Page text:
These translations, and links to them, are subject to the Terms and Conditions of Use of the Rehab Measures Database. The Shirley Ryan Ability Lab is not responsible for and does not endorse the content, products or services of any third-party website, and does not make any representations regarding its quality, content or accuracy. If you would like to contribute a language translation to the RMD, please e-mail us.

Do you see an error or have a suggestion for this instrument summary? Please e-mail us

Alzheimer's Disease and Progressive Dementia

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Interrater/Intrarater Reliability

Progressive dementia: (Bogner et al., 1999; n= 23; patients in long term care with progressive demetia)

  • Excellent correlation for total score (r= .906) and factor scores (r=.860 to .886) when rated by research assistants

Internal Consistency

Progressive Dementia: (Bogner et al., 1999)

  • Adequate to Excellent internal consistency (Chronbach’s alpha = .74-.808)

 

TBI, Dementia, and Anoxia: (Bogner et al., 2001; n=152 individuals with acute TBI on rehabilitation unit, n=102 individuals with dementia of Alzheimer’s type; n= 6 with anoxic encephalopathy)

  • Rating scale analysis determined three misfit items: wandering, excessive crying/laughing, and self-abuse. Items among those were observed least often, but not associated with those most agitated.
  • A stable item hierarchy was identified, with a calibration table to allow conversion of ABS scores to interval measures if desired.

Brain Injury

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Cut-Off Scores

Traumatic Brain Injury: (Bogner et al., 2001; n=340 consecutive admissions to TBI unit; mean age=33 years)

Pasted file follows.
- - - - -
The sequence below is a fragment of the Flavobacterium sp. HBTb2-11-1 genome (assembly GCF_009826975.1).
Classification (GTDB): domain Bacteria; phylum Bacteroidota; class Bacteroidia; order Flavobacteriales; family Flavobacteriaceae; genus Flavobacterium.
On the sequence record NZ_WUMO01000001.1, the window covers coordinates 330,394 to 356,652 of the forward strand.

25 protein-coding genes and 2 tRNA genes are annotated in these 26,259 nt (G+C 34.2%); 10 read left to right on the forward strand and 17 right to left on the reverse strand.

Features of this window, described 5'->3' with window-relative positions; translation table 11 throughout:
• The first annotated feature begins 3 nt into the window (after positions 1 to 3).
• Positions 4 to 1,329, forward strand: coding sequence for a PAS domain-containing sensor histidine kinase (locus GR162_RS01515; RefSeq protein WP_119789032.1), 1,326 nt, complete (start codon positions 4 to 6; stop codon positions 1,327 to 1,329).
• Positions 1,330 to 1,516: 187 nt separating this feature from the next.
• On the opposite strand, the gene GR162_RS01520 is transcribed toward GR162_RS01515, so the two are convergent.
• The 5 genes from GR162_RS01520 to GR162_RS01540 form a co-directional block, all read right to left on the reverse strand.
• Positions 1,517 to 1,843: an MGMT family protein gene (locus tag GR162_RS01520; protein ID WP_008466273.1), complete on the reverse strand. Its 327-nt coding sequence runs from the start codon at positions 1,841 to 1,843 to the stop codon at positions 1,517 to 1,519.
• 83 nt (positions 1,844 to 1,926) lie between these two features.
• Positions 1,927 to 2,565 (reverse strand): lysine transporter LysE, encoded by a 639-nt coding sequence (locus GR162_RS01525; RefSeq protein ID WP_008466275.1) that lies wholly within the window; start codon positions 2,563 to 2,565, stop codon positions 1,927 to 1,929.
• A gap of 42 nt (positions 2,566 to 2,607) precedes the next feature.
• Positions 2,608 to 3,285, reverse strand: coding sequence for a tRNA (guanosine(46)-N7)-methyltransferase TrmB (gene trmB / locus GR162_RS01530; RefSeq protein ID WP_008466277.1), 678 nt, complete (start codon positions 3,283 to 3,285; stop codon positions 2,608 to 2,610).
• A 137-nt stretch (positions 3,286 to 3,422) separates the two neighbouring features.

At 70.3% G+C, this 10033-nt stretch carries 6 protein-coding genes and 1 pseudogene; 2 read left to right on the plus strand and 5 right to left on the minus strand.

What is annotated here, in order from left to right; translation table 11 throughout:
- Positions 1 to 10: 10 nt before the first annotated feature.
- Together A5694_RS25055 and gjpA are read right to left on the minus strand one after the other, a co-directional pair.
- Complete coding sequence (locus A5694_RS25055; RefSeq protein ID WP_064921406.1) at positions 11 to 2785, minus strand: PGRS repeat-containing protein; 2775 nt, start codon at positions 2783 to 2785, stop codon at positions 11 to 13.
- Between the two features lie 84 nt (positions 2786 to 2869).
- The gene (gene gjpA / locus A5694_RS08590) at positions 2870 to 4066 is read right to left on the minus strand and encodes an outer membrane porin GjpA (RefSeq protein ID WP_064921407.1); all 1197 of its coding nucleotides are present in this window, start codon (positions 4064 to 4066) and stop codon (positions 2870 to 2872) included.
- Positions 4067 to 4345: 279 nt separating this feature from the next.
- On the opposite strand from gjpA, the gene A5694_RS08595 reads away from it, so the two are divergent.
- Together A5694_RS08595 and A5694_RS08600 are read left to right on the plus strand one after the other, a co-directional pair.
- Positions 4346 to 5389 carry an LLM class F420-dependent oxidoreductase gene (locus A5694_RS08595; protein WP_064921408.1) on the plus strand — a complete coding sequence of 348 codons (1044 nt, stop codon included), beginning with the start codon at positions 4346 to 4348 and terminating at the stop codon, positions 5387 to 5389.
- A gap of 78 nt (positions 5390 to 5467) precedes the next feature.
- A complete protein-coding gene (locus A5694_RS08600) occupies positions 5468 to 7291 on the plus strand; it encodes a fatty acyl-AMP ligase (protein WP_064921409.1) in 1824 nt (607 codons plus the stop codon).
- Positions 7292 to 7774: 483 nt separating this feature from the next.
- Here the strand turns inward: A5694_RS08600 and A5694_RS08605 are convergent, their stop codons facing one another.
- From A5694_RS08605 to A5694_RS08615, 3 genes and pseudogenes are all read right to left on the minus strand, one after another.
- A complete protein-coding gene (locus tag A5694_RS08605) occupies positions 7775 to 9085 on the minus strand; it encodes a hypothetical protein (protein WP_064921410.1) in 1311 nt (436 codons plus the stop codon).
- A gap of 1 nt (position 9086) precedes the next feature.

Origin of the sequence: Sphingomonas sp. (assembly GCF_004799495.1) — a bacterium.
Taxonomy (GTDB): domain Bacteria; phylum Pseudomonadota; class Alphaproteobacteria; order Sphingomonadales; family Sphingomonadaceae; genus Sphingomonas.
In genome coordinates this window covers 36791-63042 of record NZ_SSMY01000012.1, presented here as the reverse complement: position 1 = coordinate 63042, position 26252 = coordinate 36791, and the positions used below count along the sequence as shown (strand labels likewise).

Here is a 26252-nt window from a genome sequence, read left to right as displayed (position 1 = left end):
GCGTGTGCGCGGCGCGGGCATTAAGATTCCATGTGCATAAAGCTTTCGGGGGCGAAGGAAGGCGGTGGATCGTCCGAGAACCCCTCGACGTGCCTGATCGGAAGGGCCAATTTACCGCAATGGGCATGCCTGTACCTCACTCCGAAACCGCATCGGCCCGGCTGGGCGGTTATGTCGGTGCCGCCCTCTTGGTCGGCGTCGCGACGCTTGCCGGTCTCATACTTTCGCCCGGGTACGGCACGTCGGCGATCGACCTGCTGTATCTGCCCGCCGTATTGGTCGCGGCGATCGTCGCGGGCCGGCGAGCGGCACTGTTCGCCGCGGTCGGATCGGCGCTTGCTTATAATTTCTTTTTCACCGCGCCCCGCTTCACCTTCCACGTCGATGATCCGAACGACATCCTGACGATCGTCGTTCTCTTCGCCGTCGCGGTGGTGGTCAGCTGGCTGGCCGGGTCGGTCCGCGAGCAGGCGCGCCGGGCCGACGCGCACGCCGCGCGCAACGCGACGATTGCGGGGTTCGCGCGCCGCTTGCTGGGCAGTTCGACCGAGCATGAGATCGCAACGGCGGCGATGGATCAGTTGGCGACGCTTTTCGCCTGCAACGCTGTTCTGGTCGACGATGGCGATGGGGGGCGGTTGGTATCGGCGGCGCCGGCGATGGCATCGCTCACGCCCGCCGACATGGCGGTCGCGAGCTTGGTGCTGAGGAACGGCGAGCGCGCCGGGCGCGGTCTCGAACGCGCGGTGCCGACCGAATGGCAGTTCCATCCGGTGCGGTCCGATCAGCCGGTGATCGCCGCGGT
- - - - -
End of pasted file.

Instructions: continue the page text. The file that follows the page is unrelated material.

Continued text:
• For total or converted subscale scores:
    • Scores of 21 or below – within normal limits
    • Scores of 22-28 – mild agitation
    • Scores of 29-35 – moderate agitation
    • Scores greater than 35 – severe agitation

Test/Retest Reliability

TBI: (Corrigan, 1989; n=35; mean age= 28.2; median education= 12 years)

  • Excellent correlation of same day ratings by therapists and nurses (r=.70)

Interrater/Intrarater Reliability

TBI: (Bogner et al., 1999; n=45; admitted to acute rehab s/p TBI)

  • Excellent correlation for total score (r=.92), with factor correlations for Disinhibition (r=.90), Aggression (r=.91) and Lability (r=.73) when conducted by research assistants
  • Adequate correlations for research staff and nursing ratings (range r=.364 to .604) based on a 10 minute observation from research staff and entire shift ratings by nursing

Internal Consistency

TBI: (Corrigan, 1989; n= 35; mean age= 28.5; currently patients in inpatient rehabilitation)

  • Excellent internal consistency (Chronbach’s alpha values.83-.92)

 

TBI: (Bogner et al., 1999)

  • Excellent internal consistency (Chronbach’s alpha = .921, .828, nd .801)

 

TBI, Dementia, and Anoxia: (Bogner et al., 2001; n=152 individuals with acute TBI on rehabilitation unit, n=102 individuals with dementia of Alzheimer’s type; n= 6 with anoxic encephalopathy)

  • Rating scale analysis determined three misfit items: wandering, excessive crying/laughing, and self-abuse. Items among those were observed least often, but not associated with those most agitated.
  • A stable item hierarchy was identified, with a calibration table to allow conversion of ABS scores to interval measures if desired.

Criterion Validity (Predictive/Concurrent)

TBI: (Corrigan, 1989)

  • The ABS score was associated with 36% to 62% of the variance in 15 of 16 correlations with simultaneous, independent observations of agitation by experts

 

Predictive validity

TBI: (Bogner et al, 2001; n=340 consecutive admissions to TBI unit; mean age=33 years)

  • Patients designated as having agitation (ABS >21) for more than 48 hours were compared to those who were not agitated
  • Agitation was significantly associated with a longer length of rehabilitation and lower likelihood of being discharged to a private residence